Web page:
Translated and Adapted by Laura Wickens from the play by Anton Chekhov;
Directed by Jessica Burr
Presented by Blessed Unrest
Off Off Broadway, Classic
Runs Through 3.11.18
New Ohio Theatre, 154 Christopher Street
by Emily Cordes on 2.26.18
Irina Abraham and Darrell Stokes in Platonov. Photo by Maria Baranova
BOTTOM LINE: An intense, topical adaptation of Chekhov’s first play.
Renowned for such canonical works as Uncle Vanya, The Cherry Orchard, and Three Sisters, Russian dramatist Anton Chekhov’s first full-length play, an untitled five-hour piece later dubbed Platonov, remains largely unrecognized within the modern theatre landscape. Centered on the affairs of a jaded former schoolmaster, the play embodies the moral ambiguity, social upheaval, and interpersonal conflict for which Chekhov’s later work would become famous. In Laura Wickens’ fierce ninety-minute adaptation, physical theatre company Blessed Unrest pulls Platonov from obscurity, breathing new life and topicality into this overlooked play.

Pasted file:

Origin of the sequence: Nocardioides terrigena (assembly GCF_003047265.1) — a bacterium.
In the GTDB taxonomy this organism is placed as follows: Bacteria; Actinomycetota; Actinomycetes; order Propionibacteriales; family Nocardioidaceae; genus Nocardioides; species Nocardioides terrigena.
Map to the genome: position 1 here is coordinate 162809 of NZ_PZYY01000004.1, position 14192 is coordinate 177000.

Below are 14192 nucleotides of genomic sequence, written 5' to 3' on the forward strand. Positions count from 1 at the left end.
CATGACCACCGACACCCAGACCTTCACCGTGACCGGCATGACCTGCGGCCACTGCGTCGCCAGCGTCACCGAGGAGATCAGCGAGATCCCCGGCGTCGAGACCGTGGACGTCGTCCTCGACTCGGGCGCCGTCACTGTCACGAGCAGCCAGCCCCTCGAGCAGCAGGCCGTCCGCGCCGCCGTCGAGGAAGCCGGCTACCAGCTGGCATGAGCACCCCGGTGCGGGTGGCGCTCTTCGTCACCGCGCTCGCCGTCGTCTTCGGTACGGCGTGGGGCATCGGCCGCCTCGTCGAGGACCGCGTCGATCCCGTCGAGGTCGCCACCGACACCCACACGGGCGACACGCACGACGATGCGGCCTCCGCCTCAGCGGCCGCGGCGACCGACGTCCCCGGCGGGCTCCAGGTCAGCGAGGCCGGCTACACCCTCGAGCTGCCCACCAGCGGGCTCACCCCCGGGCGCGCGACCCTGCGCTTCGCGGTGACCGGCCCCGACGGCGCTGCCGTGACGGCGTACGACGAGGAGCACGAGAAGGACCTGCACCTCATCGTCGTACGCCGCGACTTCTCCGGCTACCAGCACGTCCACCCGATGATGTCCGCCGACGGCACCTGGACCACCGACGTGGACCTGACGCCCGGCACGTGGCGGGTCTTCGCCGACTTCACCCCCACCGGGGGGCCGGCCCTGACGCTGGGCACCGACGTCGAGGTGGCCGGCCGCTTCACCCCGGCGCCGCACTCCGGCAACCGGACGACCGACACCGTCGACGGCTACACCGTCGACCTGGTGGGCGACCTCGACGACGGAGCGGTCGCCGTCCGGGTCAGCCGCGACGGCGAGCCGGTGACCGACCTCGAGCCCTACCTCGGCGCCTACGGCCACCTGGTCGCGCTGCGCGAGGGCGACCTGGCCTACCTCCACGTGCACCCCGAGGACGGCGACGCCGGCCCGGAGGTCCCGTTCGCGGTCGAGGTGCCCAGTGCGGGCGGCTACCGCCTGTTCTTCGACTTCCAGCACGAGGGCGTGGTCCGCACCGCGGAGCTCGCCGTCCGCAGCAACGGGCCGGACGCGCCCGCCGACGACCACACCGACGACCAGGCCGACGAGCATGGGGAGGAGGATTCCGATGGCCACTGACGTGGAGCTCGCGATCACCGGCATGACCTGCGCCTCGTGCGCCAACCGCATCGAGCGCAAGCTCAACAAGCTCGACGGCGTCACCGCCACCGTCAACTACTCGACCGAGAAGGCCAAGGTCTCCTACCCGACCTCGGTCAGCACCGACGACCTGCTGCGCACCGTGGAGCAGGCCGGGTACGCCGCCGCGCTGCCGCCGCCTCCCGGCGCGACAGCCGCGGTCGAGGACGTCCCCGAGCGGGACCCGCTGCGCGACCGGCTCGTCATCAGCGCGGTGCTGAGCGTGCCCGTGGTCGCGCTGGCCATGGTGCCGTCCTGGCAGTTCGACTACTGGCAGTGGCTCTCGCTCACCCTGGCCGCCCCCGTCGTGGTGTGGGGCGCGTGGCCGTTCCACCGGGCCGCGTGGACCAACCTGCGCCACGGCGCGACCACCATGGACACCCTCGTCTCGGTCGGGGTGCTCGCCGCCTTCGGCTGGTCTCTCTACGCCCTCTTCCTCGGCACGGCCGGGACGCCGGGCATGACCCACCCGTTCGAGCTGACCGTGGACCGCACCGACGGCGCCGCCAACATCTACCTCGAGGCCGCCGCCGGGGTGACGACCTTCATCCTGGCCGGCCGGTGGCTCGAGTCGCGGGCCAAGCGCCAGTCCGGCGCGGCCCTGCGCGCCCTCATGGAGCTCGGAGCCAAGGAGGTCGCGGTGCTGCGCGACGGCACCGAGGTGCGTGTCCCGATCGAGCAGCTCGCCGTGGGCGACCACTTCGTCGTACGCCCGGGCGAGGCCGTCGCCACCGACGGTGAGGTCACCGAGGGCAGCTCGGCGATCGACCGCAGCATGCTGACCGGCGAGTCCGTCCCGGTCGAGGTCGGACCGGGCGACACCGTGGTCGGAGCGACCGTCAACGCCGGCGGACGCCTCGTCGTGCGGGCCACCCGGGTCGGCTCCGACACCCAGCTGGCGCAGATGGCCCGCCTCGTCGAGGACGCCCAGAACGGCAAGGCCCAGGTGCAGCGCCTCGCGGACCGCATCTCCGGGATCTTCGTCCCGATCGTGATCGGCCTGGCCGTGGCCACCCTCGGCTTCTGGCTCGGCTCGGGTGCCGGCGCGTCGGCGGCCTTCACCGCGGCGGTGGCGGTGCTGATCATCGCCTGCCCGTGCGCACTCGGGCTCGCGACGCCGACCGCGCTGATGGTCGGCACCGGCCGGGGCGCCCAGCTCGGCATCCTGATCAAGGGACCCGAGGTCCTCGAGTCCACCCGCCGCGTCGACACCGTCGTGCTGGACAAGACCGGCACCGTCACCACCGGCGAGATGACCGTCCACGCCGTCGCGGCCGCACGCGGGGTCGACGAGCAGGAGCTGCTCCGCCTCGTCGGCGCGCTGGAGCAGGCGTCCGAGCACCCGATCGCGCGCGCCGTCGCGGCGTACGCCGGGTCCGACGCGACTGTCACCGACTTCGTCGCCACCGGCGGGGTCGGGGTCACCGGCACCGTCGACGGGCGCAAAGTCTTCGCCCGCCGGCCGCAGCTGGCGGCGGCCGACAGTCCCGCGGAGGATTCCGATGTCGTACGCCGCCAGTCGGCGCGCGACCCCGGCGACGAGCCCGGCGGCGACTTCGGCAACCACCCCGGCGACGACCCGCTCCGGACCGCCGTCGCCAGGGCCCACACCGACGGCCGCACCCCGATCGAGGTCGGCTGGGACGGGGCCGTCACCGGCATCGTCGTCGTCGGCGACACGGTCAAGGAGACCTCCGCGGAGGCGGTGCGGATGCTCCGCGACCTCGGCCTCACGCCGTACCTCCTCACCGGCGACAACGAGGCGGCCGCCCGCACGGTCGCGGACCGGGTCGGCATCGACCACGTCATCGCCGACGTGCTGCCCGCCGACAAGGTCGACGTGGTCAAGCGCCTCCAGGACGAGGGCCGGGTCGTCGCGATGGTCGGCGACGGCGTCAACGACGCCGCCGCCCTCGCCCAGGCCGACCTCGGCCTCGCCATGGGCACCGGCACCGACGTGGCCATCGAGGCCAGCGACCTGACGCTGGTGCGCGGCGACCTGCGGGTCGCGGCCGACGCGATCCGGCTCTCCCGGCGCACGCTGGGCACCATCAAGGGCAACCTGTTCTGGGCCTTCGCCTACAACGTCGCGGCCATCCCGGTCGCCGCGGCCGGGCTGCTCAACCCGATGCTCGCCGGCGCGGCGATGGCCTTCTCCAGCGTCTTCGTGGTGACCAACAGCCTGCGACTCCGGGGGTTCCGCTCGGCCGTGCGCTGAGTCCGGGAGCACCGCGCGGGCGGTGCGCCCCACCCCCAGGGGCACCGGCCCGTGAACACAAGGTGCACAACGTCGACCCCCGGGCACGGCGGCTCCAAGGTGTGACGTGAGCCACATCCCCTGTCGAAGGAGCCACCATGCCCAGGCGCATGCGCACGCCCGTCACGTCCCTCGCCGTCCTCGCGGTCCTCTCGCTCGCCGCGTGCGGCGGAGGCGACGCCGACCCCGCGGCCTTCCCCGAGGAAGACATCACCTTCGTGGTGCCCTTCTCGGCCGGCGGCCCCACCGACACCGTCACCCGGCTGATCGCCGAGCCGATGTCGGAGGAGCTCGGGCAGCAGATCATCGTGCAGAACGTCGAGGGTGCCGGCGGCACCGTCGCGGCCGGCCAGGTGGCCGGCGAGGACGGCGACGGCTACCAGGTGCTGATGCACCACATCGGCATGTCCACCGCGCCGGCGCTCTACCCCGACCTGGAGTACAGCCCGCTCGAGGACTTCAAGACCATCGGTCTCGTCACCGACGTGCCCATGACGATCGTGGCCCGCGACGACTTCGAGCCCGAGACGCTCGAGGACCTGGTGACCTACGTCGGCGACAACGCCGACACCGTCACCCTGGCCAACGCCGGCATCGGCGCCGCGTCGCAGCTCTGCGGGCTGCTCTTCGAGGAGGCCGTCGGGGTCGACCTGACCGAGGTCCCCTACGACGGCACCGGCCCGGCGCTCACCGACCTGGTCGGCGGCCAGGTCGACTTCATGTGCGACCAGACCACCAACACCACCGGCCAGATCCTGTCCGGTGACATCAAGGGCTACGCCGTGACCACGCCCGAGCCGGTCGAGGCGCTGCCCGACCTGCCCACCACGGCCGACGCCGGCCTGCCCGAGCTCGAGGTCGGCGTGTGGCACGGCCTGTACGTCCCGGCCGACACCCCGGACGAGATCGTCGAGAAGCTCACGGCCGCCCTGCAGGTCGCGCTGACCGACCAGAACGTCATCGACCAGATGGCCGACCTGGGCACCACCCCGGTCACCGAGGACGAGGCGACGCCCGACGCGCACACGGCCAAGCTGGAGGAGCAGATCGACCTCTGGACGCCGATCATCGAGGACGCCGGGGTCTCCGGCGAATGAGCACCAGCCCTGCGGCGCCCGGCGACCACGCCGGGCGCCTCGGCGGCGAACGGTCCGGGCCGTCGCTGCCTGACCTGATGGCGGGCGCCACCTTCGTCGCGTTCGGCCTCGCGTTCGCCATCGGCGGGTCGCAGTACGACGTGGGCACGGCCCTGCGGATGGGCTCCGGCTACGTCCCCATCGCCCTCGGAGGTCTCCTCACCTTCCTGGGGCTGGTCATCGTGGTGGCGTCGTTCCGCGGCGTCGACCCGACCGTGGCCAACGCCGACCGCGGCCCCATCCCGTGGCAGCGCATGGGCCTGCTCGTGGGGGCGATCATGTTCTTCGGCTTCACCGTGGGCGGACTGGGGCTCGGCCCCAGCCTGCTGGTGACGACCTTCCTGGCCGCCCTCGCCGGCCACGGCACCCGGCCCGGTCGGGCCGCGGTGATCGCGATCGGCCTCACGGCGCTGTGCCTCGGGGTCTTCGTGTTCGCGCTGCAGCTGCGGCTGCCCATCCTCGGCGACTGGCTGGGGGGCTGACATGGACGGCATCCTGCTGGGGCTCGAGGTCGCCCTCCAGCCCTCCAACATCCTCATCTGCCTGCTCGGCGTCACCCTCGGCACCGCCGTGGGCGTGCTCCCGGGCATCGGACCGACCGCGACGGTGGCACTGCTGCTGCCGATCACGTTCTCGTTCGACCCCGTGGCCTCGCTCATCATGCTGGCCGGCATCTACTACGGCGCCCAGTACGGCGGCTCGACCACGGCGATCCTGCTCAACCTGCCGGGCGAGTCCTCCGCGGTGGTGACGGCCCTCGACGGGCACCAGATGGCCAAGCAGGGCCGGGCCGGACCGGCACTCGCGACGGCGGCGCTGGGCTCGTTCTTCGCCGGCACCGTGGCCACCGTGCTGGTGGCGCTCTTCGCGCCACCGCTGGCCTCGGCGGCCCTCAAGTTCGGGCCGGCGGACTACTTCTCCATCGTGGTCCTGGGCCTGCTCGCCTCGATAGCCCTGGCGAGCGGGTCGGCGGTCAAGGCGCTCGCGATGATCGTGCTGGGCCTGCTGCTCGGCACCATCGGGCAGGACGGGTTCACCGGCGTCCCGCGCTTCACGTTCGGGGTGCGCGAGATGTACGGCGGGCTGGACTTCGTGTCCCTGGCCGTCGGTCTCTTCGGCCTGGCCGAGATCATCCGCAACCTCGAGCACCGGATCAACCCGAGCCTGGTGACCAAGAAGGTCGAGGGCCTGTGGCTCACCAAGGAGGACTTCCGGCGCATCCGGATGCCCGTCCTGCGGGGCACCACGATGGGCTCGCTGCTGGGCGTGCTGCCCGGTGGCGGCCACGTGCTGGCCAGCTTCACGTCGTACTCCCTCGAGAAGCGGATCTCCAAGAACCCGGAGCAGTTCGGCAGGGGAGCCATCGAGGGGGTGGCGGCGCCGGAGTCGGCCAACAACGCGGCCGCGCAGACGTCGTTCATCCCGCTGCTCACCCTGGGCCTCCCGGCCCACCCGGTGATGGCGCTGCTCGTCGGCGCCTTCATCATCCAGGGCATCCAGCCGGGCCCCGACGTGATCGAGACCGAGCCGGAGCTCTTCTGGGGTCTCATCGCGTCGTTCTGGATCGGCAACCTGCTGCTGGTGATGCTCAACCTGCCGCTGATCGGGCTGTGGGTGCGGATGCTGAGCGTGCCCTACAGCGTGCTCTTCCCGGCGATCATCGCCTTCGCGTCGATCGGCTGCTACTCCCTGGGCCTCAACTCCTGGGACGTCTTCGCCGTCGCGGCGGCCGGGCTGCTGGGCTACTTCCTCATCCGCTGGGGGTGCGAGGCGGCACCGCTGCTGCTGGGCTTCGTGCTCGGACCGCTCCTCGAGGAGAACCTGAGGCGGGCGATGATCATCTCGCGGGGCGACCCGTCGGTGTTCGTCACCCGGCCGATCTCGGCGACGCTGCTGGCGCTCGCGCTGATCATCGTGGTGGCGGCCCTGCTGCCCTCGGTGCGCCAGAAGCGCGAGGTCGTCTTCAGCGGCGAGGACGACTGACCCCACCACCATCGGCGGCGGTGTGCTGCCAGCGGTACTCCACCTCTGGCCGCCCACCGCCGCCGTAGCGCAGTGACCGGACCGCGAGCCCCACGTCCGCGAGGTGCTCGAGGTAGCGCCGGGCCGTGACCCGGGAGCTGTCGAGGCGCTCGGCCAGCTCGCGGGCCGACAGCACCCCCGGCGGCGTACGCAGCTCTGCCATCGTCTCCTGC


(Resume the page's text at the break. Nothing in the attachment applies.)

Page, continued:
Platonov, like Chekhov’s better-known work, begins at a point of tense transition, as aristocratic characters gather amidst a backdrop of political and personal upheaval. Following the death of an esteemed military general, a group of friends and colleagues flock to his country home at the invitation of his fiery widow Anna (Irina Abraham) and adult son Sergei (Ashley N. Hildreth). Nikolai (Taylor Valentine), a provincial doctor, cheerfully milks Anna’s hospitality, slaking his ennui in her drawing room and appetites in her kitchen. Porfiry (Javon Q. Minter), an elderly neighbor, descends as a substitute patriarch, courting Anna while raining hackneyed guidance on Sergei—an arrangement the young man tolerates in hopes that Porfiry will buy the estate and save them from financial ruin. Reformed outlaw Osip (Becca Schneider) stalks the property, sublimating his passions as Anna’s odd-job man, and menacing guests with his open-carried shotgun. The return of family friend Platonov (Darrell Stokes) and Sasha (Hildreth), his devoted wife and Nikolai’s sister, further complicates this arrangement. Bored with his position and haunted by his own family’s legacy, the titular schoolmaster proceeds to act out his desires on the assembled women, including Sergei’s wife Sofya (Schneider) and Mariya (Minter), Nikolai’s young patient.